Updated on October 12th, 2018
An internship can be a vital part of the college experience. Not only will they give your student experience in the real-world of business, but they can make your student especially competitive when pursuing an opening with the company of their dreams. Furthermore, internships are also exceptional learning opportunities.
While most students use job postings to locate a suitable paid internship, this can be very limiting or extra competitive. Unless the local area has a wide selection of companies in your child’s area of focus, they also might not find any opportunities at all.
What can your child do to uncover hidden paid internship opportunities?
There are other ways to land an internship that can be just as (if not more) effective than applying through a job posting. Here’s what to do.
Note: this can be used by high school students as well. It’s never too early to start shadowing or working in the field they think they want to pursue! This could save years of schooling and prevent changing majors down the road.
1. Identify What They Need from a Paid Internship
The first step your child needs to take is to figure out exactly what they need from their internship. Do they need to find an opportunity in a specific industry? Department? Field?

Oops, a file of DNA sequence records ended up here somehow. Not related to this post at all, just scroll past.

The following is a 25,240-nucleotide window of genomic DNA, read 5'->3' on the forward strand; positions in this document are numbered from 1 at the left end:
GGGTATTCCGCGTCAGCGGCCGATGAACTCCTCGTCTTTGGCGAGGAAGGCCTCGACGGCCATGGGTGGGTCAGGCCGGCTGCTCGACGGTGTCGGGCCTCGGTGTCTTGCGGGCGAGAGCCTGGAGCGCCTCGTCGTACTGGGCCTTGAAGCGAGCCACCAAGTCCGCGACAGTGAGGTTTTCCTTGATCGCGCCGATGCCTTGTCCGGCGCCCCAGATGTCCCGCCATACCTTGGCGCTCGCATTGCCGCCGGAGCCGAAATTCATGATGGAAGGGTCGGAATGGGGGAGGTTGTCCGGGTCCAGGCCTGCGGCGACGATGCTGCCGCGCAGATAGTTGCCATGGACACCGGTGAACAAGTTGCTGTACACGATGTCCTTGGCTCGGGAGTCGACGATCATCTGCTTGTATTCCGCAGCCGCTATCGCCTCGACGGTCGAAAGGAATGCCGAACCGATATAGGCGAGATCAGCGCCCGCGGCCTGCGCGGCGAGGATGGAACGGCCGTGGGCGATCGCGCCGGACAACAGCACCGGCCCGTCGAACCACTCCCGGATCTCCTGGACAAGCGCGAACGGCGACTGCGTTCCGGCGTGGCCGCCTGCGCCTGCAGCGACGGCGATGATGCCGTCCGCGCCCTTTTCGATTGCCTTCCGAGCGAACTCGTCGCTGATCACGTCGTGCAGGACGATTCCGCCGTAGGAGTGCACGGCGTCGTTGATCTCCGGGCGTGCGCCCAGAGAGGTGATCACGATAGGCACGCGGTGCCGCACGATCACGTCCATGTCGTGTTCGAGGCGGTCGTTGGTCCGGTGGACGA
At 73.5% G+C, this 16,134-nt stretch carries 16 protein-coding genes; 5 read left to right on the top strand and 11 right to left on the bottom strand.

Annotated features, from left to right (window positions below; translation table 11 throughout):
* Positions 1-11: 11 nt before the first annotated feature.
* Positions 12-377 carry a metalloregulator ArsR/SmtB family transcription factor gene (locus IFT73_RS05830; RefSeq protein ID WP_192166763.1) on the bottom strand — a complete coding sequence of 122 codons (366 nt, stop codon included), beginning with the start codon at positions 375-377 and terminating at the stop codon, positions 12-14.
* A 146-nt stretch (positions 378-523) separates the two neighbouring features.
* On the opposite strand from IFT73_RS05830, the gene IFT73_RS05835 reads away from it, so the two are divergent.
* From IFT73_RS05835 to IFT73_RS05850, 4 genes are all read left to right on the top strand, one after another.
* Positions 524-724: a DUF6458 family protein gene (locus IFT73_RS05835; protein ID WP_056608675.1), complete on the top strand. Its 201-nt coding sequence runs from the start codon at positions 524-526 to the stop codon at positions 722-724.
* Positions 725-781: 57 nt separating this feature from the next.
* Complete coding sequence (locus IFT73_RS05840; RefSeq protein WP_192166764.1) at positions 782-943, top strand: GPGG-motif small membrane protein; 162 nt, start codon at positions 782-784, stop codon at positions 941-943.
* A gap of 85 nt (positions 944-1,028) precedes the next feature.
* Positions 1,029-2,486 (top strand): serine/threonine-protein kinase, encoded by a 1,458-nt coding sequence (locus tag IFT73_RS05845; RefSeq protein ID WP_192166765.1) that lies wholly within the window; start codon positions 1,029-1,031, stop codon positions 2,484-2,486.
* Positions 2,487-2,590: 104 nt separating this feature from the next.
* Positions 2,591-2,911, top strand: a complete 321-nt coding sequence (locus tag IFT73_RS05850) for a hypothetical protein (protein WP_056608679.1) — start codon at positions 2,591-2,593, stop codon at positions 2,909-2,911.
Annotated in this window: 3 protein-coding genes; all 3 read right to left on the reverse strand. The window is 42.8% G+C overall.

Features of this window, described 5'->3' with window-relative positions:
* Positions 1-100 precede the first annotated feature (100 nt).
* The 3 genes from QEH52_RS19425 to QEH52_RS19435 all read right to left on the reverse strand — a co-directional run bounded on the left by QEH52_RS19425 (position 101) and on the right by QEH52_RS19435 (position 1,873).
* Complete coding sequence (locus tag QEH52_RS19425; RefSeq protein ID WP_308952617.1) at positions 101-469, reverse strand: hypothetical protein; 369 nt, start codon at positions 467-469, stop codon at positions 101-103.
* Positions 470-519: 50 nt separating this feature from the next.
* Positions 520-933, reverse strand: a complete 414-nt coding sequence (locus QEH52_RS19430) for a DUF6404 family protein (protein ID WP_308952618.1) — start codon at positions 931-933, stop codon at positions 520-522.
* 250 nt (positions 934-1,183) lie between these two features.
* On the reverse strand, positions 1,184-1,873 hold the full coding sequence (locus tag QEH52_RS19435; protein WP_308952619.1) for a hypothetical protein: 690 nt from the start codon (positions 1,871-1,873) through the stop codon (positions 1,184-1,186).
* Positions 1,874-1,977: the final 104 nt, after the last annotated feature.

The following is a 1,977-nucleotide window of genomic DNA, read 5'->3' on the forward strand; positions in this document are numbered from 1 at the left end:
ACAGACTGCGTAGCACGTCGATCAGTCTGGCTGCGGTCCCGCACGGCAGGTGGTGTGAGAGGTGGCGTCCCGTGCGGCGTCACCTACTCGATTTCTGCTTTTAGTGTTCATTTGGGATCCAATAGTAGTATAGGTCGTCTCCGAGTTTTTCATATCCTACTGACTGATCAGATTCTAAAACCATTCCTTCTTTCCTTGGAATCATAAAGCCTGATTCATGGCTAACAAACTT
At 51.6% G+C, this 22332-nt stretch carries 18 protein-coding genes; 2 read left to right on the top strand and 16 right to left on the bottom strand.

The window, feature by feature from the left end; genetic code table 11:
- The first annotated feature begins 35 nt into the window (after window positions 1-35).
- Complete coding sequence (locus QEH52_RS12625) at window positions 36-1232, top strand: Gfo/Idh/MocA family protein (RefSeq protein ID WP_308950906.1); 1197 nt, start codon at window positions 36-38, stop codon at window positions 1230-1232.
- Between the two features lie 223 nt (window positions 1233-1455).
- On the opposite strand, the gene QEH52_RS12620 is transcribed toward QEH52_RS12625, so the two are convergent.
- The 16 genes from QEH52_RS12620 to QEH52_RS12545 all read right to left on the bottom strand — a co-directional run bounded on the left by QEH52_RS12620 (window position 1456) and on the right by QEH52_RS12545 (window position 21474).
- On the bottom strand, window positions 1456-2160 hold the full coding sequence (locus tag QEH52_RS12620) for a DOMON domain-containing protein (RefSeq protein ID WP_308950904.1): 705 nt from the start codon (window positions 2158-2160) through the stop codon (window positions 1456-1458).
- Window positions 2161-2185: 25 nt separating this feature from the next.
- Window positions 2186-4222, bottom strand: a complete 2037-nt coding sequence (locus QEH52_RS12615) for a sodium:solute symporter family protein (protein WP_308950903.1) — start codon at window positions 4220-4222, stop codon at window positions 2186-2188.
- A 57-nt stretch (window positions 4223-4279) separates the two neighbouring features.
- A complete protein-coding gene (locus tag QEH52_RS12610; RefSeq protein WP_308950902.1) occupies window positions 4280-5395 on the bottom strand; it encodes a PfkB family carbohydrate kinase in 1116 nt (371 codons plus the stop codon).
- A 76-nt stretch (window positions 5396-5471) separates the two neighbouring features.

In some cases, your student will have explicit instructions regarding what kinds of internships meet their degree requirements, which makes this part of the process easier. But, if it is in their hands, then they need to define their goals in relation to the paid internship.
Usually, an internship helps your child acquire a specific kind of experience that relates to their degree. This could be working in conjunction with professionals who hold their target job or getting general experience in a particular field, industry or department.
Identifying what they need can feel challenging, so, if your student hits a roadblock, have them talk to a professor or their academic advisor to help narrow down what they need to do.
2. Research Potential Companies
Once your child understands what they need from their paid internship, it’s time to start doing some research. Many students look for an internship opening and then consider if they want to work for the company. We challenge them to flip this logic, which could make them happier in the long-run.